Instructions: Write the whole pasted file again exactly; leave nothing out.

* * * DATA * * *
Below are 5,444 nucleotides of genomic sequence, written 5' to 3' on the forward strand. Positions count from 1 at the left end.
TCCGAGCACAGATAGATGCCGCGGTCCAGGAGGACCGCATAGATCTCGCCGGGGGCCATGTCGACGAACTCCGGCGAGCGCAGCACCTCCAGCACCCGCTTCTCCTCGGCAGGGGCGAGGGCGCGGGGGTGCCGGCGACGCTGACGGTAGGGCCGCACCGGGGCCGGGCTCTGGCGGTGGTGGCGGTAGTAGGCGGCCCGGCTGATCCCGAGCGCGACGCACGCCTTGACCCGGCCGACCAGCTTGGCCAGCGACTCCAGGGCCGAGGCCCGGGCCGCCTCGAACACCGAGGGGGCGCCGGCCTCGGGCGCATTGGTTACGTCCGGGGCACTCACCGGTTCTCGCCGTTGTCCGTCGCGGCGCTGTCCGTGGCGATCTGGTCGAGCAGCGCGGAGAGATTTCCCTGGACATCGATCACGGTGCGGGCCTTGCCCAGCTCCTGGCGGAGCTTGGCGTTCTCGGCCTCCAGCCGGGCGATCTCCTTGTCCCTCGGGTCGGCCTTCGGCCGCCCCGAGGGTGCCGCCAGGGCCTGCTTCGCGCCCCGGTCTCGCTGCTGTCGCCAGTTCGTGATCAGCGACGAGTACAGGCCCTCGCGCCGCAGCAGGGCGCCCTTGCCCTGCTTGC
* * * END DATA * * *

Below are 5,444 nucleotides of genomic sequence, written 5' to 3' on the forward strand. Positions count from 1 at the left end.
TCCGAGCACAGATAGATGCCGCGGTCCAGGAGGACCGCATAGATCTCGCCGGGGGCCATGTCGACGAACTCCGGCGAGCGCAGCACCTCCAGCACCCGCTTCTCCTCGGCAGGGGCGAGGGCGCGGGGGTGCCGGCGACGCTGACGGTAGGGCCGCACCGGGGCCGGGCTCTGGCGGTGGTGGCGGTAGTAGGCGGCCCGGCTGATCCCGAGCGCGACGCACGCCTTGACCCGGCCGACCAGCTTGGCCAGCGACTCCAGGGCCGAGGCCCGGGCCGCCTCGAACACCGAGGGGGCGCCGGCCTCGGGCGCATTGGTTACGTCCGGGGCACTCACCGGTTCTCGCCGTTGTCCGTCGCGGCGCTGTCCGTGGCGATCTGGTCGAGCAGCGCGGAGAGATTTCCCTGGACATCGATCACGGTGCGGGCCTTGCCCAGCTCCTGGCGGAGCTTGGCGTTCTCGGCCTCCAGCCGGGCGATCTCCTTGTCCCTCGGGTCGGCCTTCGGCCGCCCCGAGGGTGCCGCCAGGGCCTGCTTCGCGCCCCGGTCTCGCTGCTGTCGCCAGTTCGTGATCAGCGACGAGTACAGGCCCTCGCGCCGCAGCAGGGCGCCCTTGCCCTGCTTGC